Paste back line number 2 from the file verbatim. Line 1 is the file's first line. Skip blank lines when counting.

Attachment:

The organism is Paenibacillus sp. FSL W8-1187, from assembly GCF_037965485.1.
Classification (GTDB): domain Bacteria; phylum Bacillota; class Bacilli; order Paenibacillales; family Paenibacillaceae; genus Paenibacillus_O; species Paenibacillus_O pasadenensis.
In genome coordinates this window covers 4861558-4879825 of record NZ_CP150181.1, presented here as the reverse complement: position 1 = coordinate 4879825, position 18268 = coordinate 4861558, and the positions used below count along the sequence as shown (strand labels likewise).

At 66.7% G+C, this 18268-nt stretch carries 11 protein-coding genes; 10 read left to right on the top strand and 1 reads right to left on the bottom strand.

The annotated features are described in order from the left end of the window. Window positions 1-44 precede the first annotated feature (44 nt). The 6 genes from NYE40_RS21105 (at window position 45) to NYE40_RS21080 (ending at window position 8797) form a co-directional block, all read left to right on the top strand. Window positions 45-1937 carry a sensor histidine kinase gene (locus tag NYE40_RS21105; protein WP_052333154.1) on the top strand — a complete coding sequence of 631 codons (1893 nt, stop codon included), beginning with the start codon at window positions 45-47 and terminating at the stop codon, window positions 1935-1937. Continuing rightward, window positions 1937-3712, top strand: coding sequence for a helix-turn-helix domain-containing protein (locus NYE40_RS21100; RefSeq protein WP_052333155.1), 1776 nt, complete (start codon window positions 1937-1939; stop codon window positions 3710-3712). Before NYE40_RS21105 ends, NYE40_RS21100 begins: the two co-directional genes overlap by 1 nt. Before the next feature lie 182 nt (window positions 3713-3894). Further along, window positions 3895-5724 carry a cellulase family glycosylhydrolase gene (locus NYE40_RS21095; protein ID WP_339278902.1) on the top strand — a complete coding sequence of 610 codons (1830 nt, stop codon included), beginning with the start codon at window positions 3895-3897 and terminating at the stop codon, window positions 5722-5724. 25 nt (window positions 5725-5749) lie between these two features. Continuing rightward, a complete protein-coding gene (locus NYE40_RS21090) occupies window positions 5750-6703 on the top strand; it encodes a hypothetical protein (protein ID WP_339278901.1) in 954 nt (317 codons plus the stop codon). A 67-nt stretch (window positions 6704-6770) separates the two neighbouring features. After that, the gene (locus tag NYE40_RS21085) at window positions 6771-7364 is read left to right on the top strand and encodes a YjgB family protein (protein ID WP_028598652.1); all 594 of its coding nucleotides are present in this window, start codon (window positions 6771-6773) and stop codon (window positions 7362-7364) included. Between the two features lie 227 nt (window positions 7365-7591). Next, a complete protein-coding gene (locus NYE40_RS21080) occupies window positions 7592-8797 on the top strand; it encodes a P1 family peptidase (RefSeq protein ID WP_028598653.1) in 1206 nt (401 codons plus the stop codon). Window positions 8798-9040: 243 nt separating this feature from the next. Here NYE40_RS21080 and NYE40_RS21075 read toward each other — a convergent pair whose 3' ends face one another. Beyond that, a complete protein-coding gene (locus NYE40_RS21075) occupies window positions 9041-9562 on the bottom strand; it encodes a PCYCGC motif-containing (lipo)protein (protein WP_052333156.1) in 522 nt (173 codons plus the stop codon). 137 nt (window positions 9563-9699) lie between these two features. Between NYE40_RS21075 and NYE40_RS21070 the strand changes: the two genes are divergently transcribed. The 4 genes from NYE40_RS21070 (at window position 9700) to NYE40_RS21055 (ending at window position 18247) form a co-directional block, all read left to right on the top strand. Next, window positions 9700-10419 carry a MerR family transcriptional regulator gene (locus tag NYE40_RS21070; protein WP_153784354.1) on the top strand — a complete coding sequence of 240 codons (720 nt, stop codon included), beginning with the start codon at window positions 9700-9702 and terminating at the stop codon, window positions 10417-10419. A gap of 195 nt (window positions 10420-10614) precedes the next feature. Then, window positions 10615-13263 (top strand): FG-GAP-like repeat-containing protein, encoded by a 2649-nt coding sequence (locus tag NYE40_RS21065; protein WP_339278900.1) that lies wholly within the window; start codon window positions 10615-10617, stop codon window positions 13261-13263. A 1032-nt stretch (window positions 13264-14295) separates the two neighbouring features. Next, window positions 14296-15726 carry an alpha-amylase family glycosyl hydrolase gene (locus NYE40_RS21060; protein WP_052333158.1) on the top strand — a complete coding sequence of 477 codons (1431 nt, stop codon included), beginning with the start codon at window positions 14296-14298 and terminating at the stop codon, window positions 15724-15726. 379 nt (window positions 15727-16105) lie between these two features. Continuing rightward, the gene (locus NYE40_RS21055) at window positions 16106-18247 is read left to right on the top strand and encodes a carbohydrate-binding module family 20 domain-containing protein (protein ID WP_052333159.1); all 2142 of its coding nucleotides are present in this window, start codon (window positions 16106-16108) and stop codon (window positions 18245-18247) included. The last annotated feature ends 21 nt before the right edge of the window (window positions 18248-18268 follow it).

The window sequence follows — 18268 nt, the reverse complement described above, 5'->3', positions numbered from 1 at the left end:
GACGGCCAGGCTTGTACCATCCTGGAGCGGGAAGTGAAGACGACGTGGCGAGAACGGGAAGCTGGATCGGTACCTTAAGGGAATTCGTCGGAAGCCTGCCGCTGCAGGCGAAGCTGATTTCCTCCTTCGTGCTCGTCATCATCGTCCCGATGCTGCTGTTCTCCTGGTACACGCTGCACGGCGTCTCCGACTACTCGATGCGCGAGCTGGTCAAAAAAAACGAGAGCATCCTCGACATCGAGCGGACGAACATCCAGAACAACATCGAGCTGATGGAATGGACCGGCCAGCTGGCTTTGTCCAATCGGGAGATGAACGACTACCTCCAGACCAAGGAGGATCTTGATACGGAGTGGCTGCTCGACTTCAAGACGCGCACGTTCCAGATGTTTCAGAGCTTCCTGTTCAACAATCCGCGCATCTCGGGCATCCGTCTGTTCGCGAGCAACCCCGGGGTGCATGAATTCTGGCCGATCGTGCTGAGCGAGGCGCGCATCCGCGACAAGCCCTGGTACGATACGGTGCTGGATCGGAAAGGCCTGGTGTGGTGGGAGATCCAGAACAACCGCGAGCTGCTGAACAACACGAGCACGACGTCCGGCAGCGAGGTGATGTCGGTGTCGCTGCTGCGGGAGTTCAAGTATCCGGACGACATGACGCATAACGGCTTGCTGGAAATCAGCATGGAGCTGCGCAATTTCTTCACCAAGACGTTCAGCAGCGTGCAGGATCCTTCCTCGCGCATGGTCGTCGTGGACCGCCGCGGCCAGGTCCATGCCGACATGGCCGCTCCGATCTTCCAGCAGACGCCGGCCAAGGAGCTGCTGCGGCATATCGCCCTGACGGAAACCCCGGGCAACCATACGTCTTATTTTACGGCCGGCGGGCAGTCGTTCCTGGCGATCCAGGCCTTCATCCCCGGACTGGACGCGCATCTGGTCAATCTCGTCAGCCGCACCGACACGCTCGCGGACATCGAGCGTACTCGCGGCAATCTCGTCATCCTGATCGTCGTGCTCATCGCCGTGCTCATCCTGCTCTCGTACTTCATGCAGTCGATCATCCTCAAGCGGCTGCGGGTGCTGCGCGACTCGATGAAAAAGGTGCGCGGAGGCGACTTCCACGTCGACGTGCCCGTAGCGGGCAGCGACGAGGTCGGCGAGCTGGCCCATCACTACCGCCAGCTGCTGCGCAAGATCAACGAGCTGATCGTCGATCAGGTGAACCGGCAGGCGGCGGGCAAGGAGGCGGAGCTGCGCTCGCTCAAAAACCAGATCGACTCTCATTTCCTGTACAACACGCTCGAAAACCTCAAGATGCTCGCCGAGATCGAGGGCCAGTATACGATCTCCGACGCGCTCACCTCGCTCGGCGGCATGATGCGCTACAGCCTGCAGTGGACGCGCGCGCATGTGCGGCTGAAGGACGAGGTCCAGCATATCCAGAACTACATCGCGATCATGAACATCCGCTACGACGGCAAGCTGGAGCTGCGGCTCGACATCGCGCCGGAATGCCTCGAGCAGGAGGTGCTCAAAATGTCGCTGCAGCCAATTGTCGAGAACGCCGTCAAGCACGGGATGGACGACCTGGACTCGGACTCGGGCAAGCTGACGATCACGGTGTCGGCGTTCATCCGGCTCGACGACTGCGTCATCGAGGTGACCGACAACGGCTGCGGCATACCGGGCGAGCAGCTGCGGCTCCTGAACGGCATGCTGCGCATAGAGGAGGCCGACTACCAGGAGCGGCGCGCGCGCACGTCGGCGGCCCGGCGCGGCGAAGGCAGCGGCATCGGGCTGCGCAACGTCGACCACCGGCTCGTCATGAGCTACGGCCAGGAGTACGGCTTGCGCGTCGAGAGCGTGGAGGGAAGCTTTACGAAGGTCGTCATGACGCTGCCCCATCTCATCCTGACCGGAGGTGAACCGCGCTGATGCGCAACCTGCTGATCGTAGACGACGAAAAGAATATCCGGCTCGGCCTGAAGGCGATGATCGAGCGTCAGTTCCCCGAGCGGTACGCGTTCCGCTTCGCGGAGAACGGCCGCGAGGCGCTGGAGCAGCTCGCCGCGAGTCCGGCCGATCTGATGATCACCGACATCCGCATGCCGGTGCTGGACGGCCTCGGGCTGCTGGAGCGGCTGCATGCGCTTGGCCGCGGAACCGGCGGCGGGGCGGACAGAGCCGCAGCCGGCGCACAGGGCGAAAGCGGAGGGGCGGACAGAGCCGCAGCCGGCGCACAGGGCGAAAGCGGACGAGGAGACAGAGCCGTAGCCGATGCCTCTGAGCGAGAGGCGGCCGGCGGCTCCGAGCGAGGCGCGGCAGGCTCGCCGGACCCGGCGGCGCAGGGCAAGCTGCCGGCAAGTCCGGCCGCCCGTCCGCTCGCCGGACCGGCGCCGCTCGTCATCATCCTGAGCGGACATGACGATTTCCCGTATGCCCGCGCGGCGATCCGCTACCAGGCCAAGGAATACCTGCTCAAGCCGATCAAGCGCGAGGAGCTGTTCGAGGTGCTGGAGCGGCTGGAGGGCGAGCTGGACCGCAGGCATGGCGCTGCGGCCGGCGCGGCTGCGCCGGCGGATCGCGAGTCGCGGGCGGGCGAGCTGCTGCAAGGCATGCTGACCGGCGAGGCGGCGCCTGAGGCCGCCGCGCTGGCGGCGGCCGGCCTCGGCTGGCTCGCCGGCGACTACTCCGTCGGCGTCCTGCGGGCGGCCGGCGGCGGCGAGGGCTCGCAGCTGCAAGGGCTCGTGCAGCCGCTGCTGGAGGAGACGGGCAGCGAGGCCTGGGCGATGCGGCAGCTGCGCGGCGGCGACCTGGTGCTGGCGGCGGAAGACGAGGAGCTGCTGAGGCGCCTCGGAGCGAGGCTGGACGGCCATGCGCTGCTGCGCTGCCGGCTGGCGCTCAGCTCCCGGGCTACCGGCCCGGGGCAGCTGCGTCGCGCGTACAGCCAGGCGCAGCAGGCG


Classification (GTDB): domain Bacteria; phylum Bacillota; class Bacilli; order Paenibacillales; family Paenibacillaceae; genus Paenibacillus_O; species Paenibacillus_O pasadenensis.